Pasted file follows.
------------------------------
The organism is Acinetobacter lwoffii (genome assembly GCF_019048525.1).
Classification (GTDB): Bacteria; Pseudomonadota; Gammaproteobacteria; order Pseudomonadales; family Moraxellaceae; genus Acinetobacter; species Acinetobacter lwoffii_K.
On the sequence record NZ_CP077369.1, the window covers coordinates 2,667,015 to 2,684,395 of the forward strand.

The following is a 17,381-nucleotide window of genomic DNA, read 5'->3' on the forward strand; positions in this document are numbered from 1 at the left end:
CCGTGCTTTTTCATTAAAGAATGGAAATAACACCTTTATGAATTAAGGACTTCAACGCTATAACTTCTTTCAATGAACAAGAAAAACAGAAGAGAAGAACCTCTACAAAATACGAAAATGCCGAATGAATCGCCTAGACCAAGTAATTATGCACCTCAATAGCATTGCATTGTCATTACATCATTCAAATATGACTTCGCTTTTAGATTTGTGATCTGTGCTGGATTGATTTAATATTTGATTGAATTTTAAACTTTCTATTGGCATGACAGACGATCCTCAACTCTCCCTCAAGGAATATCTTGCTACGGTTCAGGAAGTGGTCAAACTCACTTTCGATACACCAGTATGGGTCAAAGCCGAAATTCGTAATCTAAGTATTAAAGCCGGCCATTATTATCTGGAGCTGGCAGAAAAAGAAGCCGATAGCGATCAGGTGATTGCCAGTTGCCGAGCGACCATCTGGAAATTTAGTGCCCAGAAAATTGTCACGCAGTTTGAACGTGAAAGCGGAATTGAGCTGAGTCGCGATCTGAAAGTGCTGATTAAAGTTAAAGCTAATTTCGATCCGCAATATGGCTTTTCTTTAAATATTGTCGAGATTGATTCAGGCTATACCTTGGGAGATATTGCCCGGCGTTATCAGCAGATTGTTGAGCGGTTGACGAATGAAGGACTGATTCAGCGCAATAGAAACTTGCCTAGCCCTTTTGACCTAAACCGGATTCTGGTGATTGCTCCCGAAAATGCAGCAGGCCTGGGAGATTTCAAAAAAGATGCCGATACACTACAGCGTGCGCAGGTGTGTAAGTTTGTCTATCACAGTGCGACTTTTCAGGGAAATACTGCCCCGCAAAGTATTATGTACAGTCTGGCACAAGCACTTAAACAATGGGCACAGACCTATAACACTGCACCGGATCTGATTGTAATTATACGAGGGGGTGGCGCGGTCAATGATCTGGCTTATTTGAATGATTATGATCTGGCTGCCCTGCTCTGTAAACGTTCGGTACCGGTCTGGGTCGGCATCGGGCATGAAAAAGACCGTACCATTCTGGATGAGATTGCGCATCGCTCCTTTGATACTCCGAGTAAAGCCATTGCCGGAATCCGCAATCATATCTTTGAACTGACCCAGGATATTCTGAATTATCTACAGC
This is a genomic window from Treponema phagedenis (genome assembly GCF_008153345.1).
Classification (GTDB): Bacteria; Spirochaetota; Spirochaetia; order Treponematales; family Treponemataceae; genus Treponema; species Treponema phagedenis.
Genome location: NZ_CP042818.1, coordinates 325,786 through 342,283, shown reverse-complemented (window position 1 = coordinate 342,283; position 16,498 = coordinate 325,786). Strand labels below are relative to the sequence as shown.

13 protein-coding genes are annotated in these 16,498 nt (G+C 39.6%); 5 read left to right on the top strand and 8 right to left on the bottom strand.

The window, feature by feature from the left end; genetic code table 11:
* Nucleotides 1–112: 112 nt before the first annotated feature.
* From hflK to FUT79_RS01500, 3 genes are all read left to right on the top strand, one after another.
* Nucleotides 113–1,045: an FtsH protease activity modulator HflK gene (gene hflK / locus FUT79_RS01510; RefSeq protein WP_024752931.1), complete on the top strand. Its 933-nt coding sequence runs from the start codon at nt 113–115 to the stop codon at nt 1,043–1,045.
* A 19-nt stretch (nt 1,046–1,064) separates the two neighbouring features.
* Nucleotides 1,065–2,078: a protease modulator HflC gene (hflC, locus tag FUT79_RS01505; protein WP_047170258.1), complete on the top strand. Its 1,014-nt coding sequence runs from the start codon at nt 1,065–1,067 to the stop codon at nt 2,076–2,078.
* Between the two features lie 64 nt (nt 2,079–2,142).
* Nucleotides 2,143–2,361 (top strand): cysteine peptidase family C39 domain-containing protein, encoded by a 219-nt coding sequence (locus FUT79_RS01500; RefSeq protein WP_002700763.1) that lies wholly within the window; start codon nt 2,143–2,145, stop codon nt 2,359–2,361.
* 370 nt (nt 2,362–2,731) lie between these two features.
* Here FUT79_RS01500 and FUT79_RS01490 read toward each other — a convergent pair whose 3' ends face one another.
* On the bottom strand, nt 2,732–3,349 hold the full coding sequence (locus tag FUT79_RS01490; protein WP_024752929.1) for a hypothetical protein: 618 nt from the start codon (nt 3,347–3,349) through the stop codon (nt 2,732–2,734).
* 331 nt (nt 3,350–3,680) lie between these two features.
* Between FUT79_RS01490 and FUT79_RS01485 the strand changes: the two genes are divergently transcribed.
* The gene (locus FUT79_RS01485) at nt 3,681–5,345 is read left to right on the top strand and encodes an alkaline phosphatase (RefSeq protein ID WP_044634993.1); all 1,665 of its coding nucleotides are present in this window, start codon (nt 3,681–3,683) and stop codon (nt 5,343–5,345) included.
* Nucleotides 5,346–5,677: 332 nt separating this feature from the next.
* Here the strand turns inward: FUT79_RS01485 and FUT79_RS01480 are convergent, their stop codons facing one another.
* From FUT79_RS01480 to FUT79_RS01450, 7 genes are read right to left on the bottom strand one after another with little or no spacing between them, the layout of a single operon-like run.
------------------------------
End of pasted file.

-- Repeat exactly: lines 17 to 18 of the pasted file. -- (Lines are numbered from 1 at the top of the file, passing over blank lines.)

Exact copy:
* Nucleotides 2,143–2,361 (top strand): cysteine peptidase family C39 domain-containing protein, encoded by a 219-nt coding sequence (locus FUT79_RS01500; RefSeq protein WP_002700763.1) that lies wholly within the window; start codon nt 2,143–2,145, stop codon nt 2,359–2,361.
* 370 nt (nt 2,362–2,731) lie between these two features.